CYNK Technology's Introbiz Is An Empty, Nonexistent Social Network Worth A Whopping $5 Billion

Here's some inexplicable news for you. An empty social network that doesn't exist, Introbiz, is worth $5 billion on the stock market right now, though its stock is falling. Why? Apparently no one can really say. Introbiz, a "social network" owned by CYNK Technology group, has been gaining on the stock market since mid-June, The Wall Street Journal reports, despite having just one single employee.

Sounds kinda lonely, to be honest.

Introbiz also has a grand total of... 0 assets. Here's how the site describes itself on its website.

Oh, OK. Definitely. Buying and selling celebs, the standard. What else? That was the only description we could find of the site itself, actually. But here's a bit more of the company's supposed business plan as quoted by the Journal (at the time, the network was called Introbuzz):

Pool/Getty Images News/Getty Images

Hear that, would-be networkers? Barack Obama doesn't want to eat lunch with you. Unless you maybe pay him. And nobody, not even that one friend of a friend who may be vaguely helpful in your job search, wants to eat a crappy scone in an "informational interview" with you. They want the cash!

If it's even real, Introbiz or buzz or bazz or whatever sounds great for mid-level managers looking to make a quick buck and awful for entry-level people who can't find a job. So it's clearly a perfect match for Wall Street. If it's not real, it may be a pump-and-dump scheme allowing someone to make a lot of cash. Which is also perfect for Wall Street.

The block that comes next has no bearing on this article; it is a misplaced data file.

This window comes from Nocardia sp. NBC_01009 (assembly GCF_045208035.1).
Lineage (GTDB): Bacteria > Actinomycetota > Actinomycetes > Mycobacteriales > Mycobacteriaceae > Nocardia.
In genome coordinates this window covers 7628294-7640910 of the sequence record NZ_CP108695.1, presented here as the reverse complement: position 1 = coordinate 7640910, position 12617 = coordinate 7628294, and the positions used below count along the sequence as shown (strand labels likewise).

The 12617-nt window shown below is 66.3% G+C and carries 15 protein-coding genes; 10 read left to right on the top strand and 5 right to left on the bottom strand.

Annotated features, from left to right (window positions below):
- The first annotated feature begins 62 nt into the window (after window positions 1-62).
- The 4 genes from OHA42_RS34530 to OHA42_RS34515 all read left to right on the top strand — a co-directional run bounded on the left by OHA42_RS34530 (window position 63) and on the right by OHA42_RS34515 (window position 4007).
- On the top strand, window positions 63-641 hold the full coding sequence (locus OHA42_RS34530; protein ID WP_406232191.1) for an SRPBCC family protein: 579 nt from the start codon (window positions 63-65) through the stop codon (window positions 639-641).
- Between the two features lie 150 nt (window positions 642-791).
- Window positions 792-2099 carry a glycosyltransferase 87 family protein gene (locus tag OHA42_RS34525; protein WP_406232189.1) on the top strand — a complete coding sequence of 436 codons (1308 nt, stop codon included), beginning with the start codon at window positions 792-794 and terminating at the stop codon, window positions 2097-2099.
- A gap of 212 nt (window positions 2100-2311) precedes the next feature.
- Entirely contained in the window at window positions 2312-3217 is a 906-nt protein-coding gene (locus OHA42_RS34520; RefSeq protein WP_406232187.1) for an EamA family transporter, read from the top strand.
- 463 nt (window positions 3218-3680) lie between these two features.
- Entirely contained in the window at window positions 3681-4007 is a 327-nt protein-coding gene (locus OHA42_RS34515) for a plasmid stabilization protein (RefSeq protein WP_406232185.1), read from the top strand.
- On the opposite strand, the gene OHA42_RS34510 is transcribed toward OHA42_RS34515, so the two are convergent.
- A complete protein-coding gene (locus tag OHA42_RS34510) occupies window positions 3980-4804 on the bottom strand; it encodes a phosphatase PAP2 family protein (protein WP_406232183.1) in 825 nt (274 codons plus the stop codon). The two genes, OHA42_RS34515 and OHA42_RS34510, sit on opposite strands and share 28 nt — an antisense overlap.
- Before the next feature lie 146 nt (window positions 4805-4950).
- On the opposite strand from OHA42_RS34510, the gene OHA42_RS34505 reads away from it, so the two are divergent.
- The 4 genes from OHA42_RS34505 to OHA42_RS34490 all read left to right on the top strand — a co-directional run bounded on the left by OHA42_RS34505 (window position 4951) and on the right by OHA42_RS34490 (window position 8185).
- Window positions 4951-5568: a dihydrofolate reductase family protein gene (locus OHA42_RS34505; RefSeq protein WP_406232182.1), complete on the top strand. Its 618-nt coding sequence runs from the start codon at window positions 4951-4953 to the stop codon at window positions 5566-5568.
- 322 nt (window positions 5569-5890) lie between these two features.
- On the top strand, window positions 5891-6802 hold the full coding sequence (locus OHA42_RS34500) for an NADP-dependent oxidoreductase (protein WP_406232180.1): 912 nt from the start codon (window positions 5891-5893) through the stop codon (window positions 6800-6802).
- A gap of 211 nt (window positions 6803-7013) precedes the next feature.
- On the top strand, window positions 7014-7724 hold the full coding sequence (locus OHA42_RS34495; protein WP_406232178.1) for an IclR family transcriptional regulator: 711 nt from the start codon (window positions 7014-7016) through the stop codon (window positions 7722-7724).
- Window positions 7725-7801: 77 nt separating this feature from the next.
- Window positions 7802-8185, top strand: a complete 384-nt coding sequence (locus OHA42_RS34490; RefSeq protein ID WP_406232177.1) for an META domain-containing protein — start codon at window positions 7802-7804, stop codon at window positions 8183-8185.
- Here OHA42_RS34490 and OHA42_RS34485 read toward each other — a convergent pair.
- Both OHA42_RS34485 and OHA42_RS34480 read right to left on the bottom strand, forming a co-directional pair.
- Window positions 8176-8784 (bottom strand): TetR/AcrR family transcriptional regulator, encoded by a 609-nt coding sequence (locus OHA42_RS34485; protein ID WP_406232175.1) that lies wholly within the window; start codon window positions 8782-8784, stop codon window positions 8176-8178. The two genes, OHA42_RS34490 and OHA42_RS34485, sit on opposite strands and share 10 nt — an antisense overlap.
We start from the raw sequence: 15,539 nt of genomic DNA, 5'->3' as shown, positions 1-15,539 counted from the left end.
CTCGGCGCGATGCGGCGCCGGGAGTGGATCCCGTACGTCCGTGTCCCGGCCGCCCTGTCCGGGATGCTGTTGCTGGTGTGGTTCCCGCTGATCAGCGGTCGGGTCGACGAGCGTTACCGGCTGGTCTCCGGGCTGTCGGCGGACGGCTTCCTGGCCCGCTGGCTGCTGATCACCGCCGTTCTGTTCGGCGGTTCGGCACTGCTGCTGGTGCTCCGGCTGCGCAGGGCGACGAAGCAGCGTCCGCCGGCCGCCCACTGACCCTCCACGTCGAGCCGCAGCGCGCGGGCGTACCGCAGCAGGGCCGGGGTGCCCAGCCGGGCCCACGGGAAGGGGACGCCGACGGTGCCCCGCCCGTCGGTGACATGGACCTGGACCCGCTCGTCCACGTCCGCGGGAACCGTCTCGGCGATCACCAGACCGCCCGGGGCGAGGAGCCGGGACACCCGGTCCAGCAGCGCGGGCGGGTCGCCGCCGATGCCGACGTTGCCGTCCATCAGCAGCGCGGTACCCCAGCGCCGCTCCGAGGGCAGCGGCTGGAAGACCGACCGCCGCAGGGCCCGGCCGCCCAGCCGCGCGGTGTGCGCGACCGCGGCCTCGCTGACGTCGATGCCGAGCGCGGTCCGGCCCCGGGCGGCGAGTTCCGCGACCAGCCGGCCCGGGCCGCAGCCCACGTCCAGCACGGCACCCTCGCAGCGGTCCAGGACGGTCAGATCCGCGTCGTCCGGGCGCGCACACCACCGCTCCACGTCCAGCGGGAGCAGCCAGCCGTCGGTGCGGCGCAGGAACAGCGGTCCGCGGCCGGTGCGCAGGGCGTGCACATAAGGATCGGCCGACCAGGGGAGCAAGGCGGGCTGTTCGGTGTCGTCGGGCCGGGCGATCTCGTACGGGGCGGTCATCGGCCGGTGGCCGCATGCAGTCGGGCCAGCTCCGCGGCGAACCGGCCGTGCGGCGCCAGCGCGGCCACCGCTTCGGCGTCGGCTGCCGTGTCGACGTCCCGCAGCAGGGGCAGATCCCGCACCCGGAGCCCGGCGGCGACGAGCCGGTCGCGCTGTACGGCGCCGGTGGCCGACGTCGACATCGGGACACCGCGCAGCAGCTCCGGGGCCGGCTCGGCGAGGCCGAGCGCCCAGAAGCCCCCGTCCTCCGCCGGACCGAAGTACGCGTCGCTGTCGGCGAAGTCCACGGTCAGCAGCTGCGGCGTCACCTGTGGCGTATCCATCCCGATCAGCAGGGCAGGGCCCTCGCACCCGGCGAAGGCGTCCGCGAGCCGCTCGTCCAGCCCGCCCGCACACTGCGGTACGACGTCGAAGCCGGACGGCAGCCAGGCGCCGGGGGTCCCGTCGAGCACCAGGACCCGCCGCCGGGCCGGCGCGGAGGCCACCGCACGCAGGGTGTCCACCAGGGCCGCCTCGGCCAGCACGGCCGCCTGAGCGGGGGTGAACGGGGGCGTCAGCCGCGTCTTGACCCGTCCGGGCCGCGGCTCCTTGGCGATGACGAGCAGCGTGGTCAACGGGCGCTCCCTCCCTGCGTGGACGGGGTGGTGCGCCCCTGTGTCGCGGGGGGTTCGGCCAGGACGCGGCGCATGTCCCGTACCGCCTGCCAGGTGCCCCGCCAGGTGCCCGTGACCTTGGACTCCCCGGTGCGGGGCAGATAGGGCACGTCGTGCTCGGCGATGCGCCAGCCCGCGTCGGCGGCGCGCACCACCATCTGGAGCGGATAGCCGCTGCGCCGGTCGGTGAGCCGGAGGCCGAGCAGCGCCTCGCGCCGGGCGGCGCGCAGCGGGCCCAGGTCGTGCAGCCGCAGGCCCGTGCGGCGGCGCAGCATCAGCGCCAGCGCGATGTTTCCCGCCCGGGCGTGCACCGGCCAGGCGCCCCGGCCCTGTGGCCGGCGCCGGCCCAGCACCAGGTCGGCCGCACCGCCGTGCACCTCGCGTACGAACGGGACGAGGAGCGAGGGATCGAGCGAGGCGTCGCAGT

John Moore/Getty Images News/Getty Images

Myles Unland over at Business Insider looked into CYNK, noting that the company's value grew a whopping 25,000 percent between June 17 and July 9. Why? Unland is just as mystified as the rest of us are.

An SEC filing, Unland found, lists the single employee Marlon Luis Sanchez. Sanchez is reportedly the "president, CEO, CFO, chief accounting office, treasurer, and director," and also probably the company's caterer, for good measure.

After the company's lack of assets or any compelling business plan was widely reported, everybody jumped to get out of the stock. It started the day up 30 percent. By about 3 p.m., the stock was down 16 percent.

Wall Street though.